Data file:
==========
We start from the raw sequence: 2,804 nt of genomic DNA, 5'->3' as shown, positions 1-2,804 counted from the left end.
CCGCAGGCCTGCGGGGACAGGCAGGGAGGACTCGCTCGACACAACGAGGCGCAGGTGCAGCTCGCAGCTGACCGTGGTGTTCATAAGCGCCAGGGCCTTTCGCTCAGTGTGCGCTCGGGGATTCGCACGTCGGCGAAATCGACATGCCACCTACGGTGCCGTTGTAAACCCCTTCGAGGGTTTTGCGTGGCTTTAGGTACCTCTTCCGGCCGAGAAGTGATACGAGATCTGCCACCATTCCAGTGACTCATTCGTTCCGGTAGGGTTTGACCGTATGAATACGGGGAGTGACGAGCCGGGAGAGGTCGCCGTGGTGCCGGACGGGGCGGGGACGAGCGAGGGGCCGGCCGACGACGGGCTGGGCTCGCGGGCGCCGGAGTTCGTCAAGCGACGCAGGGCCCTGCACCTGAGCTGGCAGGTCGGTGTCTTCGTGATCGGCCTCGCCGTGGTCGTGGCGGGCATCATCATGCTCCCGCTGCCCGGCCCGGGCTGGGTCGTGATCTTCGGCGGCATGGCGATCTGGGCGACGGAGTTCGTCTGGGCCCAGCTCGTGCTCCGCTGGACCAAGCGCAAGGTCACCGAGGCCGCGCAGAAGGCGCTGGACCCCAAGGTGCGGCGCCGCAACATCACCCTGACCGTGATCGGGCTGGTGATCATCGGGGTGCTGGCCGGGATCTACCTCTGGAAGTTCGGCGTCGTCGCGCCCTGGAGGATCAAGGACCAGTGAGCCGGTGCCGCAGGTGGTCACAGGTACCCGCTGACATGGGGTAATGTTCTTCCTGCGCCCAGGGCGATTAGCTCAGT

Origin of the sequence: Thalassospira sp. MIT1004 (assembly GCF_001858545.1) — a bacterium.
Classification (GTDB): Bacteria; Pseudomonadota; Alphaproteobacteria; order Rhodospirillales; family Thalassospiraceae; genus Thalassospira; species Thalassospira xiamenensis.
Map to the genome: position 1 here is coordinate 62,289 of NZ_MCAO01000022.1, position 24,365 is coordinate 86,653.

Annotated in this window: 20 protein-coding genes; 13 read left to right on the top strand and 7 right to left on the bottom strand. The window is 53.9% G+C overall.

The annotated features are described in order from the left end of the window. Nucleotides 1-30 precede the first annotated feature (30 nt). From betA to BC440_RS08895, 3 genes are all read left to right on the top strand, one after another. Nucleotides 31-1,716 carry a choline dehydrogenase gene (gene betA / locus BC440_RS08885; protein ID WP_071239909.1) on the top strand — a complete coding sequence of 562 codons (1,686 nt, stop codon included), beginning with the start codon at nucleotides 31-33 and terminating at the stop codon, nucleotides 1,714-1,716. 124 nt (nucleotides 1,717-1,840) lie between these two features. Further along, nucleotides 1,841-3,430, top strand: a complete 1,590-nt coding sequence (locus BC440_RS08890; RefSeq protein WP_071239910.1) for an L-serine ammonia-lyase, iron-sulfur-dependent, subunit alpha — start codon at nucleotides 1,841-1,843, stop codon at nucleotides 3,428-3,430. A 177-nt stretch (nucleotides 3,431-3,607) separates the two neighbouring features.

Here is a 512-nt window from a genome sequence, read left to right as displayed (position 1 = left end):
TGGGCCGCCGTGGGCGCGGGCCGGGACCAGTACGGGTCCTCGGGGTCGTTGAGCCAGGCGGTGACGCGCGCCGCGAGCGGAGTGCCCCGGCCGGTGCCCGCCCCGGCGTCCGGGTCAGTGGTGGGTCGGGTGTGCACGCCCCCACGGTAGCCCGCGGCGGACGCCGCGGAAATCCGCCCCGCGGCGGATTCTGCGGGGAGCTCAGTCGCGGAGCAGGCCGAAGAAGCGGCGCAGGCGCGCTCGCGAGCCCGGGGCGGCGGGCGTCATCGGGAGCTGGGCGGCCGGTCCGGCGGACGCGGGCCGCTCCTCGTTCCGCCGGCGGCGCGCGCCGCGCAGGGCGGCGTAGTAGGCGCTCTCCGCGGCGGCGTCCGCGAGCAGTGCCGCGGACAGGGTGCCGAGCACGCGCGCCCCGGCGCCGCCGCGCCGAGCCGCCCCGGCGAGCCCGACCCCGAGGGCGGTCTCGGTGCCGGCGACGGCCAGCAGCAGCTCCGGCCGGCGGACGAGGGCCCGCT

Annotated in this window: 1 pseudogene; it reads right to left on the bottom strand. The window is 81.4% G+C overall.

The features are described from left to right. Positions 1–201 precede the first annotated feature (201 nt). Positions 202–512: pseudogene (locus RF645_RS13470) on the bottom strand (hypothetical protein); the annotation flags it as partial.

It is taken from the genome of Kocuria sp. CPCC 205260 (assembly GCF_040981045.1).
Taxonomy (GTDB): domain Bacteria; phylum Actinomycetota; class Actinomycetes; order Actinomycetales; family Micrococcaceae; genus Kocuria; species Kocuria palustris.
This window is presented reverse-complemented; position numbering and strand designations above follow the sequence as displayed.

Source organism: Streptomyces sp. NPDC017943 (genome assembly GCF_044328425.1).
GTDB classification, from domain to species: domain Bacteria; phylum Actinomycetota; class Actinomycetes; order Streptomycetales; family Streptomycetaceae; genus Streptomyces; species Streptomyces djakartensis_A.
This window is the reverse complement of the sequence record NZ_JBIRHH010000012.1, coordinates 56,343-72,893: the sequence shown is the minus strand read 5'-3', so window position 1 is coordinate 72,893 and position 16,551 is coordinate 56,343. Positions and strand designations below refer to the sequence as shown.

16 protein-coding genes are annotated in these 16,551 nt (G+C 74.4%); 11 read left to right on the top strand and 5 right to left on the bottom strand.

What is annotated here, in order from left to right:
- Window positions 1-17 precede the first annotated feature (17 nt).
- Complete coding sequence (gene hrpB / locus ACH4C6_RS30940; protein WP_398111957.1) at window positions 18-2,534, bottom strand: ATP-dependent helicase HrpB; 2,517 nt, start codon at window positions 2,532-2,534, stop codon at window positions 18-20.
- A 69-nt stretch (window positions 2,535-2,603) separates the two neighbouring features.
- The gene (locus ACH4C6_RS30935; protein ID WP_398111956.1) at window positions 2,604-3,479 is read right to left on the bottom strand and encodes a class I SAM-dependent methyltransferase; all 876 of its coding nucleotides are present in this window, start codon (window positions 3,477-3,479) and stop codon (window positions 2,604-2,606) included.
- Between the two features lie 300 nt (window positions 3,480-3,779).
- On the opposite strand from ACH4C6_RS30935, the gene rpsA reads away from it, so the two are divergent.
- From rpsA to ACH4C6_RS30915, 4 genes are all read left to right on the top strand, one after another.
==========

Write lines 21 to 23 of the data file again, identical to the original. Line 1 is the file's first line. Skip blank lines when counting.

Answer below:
- Complete coding sequence (gene hrpB / locus ACH4C6_RS30940; protein WP_398111957.1) at window positions 18-2,534, bottom strand: ATP-dependent helicase HrpB; 2,517 nt, start codon at window positions 2,532-2,534, stop codon at window positions 18-20.
- A 69-nt stretch (window positions 2,535-2,603) separates the two neighbouring features.
- The gene (locus ACH4C6_RS30935; protein ID WP_398111956.1) at window positions 2,604-3,479 is read right to left on the bottom strand and encodes a class I SAM-dependent methyltransferase; all 876 of its coding nucleotides are present in this window, start codon (window positions 3,477-3,479) and stop codon (window positions 2,604-2,606) included.